Lastly, in the late-40s, early-50s, we start seeing the SMAS layer—so the muscle layer of the face which is where all of the muscles that allow your face to move live—we start seeing that get a little bit looser and volume loss in that area making that sagging even worse. That's when we start seeing jowling start to show up—so this droopiness here—you start seeing deepening of the marionette lines, and you start seeing laxity of the muscles of the neck both in the, you know, up and down direction as well as the transverse direction. And these lines of gravity are all areas that we need surgery to treat. Volume can help, so a little bit of filler in the early stages can help improve these lines, but you're really not going to get a significant treatment without surgically lifting the muscles, repositioning the structures that have dropped, and then securing those under the skin. This is where a lot of our surgical treatment is based, and a lot of the consultations that I have with patients, we spent a lot of time talking about how most of what our facial surgery does, really is muscle surgery.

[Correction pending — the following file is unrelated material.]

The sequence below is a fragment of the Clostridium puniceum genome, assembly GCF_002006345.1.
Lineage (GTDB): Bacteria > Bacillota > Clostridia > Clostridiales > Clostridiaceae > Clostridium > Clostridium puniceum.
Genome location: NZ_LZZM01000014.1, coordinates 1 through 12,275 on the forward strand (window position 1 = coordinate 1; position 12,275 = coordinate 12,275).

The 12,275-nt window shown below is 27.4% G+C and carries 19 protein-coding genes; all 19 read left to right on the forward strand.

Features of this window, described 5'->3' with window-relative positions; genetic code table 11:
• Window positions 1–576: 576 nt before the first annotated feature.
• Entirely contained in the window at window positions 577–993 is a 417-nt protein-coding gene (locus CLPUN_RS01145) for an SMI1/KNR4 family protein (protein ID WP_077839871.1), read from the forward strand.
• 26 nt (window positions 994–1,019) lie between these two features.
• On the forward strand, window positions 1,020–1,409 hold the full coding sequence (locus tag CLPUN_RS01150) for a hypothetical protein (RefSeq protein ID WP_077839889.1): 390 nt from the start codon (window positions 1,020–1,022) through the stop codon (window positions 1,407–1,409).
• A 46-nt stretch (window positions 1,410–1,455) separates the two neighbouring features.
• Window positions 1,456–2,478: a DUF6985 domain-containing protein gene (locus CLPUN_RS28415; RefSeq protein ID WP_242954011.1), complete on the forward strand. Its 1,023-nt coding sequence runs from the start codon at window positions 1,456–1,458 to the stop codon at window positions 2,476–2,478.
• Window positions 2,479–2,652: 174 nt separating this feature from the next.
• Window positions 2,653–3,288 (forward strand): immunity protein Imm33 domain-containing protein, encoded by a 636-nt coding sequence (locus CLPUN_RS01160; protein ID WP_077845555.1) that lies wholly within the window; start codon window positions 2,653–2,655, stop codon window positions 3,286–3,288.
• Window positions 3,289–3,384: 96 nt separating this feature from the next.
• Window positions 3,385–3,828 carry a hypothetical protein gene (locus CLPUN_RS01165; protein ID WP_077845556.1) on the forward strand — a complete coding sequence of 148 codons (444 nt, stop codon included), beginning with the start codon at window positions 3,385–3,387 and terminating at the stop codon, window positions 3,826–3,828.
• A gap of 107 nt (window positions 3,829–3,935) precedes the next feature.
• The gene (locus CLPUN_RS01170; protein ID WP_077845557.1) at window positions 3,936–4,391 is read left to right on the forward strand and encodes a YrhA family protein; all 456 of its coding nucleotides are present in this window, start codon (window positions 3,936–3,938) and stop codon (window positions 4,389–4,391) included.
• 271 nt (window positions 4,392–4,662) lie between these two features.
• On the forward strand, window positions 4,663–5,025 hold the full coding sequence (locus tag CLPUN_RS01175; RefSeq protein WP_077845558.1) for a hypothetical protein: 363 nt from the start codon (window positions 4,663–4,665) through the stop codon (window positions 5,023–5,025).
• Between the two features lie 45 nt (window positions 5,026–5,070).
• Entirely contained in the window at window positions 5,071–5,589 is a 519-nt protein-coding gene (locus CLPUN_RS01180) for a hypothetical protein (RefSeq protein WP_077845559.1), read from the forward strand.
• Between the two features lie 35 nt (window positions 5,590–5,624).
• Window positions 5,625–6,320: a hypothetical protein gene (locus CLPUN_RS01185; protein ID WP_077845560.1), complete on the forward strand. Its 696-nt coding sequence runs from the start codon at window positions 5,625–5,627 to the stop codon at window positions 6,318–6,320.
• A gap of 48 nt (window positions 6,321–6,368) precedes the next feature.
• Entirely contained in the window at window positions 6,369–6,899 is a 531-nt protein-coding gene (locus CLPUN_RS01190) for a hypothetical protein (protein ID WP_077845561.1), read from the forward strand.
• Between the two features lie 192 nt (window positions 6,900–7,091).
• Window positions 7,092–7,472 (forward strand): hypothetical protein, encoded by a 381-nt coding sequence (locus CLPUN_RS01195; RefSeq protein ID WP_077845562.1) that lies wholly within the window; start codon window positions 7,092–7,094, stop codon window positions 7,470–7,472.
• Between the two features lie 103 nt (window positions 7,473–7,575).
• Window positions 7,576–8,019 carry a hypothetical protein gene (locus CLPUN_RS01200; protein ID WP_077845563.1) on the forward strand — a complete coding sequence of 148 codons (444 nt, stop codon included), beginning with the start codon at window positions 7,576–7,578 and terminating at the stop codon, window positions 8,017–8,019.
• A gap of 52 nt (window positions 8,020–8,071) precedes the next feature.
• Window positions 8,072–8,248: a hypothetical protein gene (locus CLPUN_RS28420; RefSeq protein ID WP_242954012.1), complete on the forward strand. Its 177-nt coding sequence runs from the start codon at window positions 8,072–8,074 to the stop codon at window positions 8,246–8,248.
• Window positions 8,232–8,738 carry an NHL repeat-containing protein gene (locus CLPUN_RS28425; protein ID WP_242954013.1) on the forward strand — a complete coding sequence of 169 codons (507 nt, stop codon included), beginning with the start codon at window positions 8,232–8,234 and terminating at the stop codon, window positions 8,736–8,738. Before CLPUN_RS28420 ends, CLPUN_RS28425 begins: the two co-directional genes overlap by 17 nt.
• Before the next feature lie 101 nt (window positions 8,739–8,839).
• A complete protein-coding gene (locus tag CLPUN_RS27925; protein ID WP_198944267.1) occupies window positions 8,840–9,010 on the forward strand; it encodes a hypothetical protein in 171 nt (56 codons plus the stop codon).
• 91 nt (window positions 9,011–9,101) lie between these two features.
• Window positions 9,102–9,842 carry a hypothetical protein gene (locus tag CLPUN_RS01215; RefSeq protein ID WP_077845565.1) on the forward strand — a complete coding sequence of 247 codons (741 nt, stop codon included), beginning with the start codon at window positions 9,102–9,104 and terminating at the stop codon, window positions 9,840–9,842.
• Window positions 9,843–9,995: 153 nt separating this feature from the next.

There's very little traction on the skin that we do to help elevate and reposition things because, one, the skin is not very strong. We're treating skin that has gotten weak and loose with time, so to expect to pull it up, hold it there with a couple of what a relatively small sutures, and then expect those things to be durable long-term results just doesn't make a whole lot of sense. It's the muscle that we're repositioning underneath the skin that really does the trick, helps to provide a natural look because we're restoring things back to where they should be, as well as prevents scars and other problems with skin surgery only from really ever showing up in the first place. So, your brow surgery, your facelift surgery, your lower eyelid surgery, neck lift surgery, all of these procedures really are muscle procedures, they're muscle tightening procedures and muscle repositioning procedures, not pulling on the skin. In all actuality, the only procedure where we're really removing skin as our primary treatment is with upper blepharoplasty, and even that surgery, there is still a little bit of muscle manipulation that's done to help make that procedure a durable, natural, long-term result.